Most business improvement plans are based on the "Plan-Do-Review" cycle:
You plan something, you do it and then you decide if it worked. While elegantly simple and adequate for most purposes I find a small glitch in the methodology, missing "feedback" it's not enough to plan or do something without some mechanism to permit course correction quickly.
For example, speeding up production to reduce costs in your buggy whip factory will do very little to address your real issue. You can introduce 1,000 processes to get just in time delivery of leather, oak and rivets; develop incentive plans for safe good work and even flatten your middle management ranks to put them closer to the customer, yet you will fail because nobody owns a buggy anymore.
Without data and in particular, feedback loops, you may not realize, as you shovel another scuttle of coal onto your Rumford hearth that the real problem is you have taken 75 years longer than you should to see that buggy whips are obsolete.
I wish this were simply an absurdity, yet if you look around you will see innumerable examples of buggy whip thinking in companies that roll ponderously along simply by inertia.
Newspapers and cable TV providers come immediately to mind. A great example of a near death buggy whip like organization is the "auto-trader". Not so long ago, for $50.00 you could put a picture of your car in a book, people who were looking for a car would buy the book and phone you, you, of course also had to buy a copy just to proof your ad.
Then along came kijijji, an on line service that let's you post 10 pictures, for free and people looking for a car just cruise the website, also for free.
No ink, no waiting a week for your misspelled ad to come out, no paper, 24 hour access, just better all around. Almost overnight "auto-trader" became the advertising media nobody cared about.
As for cable or satellite: Ever heard of Roku or Apple TV? I like Roku, that plus digital rabbit ears and I am set. I pick what I watch when I want and as far as local TV is concerned; really? Global news in the morning and that's about it.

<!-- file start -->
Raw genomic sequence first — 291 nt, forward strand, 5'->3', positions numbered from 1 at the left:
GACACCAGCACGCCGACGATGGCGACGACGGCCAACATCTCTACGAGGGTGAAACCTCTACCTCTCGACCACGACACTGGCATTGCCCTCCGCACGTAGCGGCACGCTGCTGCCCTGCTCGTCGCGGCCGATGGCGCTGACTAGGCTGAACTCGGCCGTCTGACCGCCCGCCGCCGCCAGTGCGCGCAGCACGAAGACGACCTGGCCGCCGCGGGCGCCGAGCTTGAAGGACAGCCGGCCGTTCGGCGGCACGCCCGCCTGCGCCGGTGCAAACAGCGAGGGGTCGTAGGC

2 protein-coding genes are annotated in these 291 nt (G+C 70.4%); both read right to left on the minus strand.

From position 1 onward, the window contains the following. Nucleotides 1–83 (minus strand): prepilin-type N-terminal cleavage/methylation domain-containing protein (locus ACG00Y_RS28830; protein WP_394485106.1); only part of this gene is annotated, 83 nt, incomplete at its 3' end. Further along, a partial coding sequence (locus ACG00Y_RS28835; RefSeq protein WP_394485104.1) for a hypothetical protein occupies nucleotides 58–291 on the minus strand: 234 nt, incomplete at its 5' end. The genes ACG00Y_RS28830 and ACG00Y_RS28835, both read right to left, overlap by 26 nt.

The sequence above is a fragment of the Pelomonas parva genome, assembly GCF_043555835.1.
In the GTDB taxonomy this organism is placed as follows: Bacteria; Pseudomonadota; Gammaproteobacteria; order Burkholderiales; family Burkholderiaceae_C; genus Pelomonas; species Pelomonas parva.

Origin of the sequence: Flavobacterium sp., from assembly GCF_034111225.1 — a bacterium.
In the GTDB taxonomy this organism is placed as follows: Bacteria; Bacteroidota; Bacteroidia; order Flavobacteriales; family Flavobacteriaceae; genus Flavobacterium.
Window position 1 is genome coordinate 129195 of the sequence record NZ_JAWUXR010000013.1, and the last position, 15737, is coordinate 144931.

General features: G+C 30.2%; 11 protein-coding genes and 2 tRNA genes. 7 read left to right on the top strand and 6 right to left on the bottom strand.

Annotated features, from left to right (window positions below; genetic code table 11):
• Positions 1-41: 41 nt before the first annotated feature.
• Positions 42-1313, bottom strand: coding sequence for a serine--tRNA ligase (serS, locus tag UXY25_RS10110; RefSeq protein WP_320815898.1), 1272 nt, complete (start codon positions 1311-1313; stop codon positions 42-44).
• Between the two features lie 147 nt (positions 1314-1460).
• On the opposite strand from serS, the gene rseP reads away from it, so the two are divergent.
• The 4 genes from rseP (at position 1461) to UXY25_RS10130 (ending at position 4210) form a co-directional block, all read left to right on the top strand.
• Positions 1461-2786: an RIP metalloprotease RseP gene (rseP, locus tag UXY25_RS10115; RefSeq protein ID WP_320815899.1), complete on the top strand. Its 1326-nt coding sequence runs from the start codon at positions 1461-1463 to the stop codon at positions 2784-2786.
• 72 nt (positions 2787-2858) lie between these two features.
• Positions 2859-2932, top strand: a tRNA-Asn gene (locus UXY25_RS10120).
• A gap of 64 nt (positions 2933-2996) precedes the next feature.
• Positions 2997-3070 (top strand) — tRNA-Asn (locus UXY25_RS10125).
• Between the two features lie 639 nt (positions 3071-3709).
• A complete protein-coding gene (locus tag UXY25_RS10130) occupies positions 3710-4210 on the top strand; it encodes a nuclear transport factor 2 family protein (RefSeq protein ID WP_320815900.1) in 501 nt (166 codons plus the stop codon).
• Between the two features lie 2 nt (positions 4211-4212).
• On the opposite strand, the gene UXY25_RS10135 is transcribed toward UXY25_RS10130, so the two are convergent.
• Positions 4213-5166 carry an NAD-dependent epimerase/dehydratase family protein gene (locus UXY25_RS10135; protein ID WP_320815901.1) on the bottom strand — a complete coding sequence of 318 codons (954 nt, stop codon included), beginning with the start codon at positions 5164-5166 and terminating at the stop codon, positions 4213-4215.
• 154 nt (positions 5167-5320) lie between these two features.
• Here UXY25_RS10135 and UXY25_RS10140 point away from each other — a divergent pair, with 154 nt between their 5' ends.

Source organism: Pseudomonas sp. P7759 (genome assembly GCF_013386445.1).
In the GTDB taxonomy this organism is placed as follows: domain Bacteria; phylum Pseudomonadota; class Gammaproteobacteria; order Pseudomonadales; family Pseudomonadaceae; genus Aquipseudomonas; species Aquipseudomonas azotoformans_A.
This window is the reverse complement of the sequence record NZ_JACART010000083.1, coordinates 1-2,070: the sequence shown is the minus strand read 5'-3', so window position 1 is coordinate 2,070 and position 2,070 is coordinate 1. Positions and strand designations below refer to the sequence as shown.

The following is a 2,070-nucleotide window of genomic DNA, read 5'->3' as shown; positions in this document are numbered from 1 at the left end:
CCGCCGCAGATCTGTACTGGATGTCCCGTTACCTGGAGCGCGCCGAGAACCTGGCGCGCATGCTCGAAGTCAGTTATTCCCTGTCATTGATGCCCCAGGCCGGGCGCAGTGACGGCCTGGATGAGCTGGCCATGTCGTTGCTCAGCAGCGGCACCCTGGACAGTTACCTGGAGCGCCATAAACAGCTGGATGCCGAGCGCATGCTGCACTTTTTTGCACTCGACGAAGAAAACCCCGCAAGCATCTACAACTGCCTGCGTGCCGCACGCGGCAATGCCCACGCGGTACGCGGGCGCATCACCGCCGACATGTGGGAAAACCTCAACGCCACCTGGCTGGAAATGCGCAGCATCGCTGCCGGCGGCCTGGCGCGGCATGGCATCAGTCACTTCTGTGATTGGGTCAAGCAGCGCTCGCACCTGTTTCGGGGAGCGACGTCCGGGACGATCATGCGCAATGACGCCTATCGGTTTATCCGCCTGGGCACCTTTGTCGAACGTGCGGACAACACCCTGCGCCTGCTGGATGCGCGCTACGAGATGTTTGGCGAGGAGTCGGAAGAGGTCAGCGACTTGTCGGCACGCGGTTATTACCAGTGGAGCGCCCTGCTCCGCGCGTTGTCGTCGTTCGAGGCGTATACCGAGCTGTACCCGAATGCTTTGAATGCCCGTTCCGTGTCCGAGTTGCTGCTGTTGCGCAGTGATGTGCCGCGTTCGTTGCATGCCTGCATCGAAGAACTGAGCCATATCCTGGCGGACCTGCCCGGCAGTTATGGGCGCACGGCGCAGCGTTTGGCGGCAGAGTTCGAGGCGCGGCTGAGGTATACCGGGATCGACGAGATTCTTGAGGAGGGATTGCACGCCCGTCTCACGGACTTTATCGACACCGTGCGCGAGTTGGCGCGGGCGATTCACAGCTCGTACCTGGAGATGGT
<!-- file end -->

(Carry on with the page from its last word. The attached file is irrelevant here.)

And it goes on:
Same thing with Travel Agents: Doomed to obsolescence thanks to Expedia and on line bookings.
A good example of a bloated lumbering industry that managed to survive being forced to change with the times are Realtors.
After being forced, by government, to end their monopoly and share all their listing data with the buying public, including allowing 'For Sale By Owner" companies, who's whole business model is based on no commissions to nasty sales people.
You can shop on Realtor.ca to your hearts content, call your realtor (or better yet, call Barb Grodaes at Discover Realty DM me for the #) with the houses you want to see. No need to mumble about how gross the red shag rug is at some For Sale by Owner house.
Being married to the aforementioned realtor has not influenced my opinion on this, it took a forced reinvention of the industry, based on service to survive.
The For Sale By Owner companies demanded access to MLS and got it, in exchange, Realtors who don't like zero commission deals find lots of reasons not to sell FSBO listings, thus effectively, creatively and terminally damaged the FSBO business model.
I will talk about that in my blog on unintended consequences.
Its important to note that the survival of Realtors has more to do with public limitations than anything else; people hate to negotiate and in the FSBO model negotiation is up close and personal. Using a Realtor it becomes comfortably anonymous, that anonymity is really why people chose Realtors.
Business too often is about commitment and belief in the face of overwhelming evidence to the contrary. It can be hard, in the face of the desperate media to know if blackberry is a good deal or not and it's even harder on the inside. (It's a buy in my portfolio) The right data has to be understood and acted upon.
Plan-do-review with data and feedback lets you measure and understand what is really going on, your speed of failure increases, you get out before you become the next buggy whip maker and your successes are based on more than luck. No industry or activity is exempt, proper feedback loops and data are critical to all decisions that matter and many that don't.
My particular interest is with the champions of industry on who's shoulders rest the livelihoods of far more than the directly employed. Being entrenched in an idea, any idea without knowing why is fraught with peril, thinking with your ego is even worse.
Data wins. Feedback is a gift. Learn to fail quickly.
Three maxims that are tough to dispute and even harder to adopt.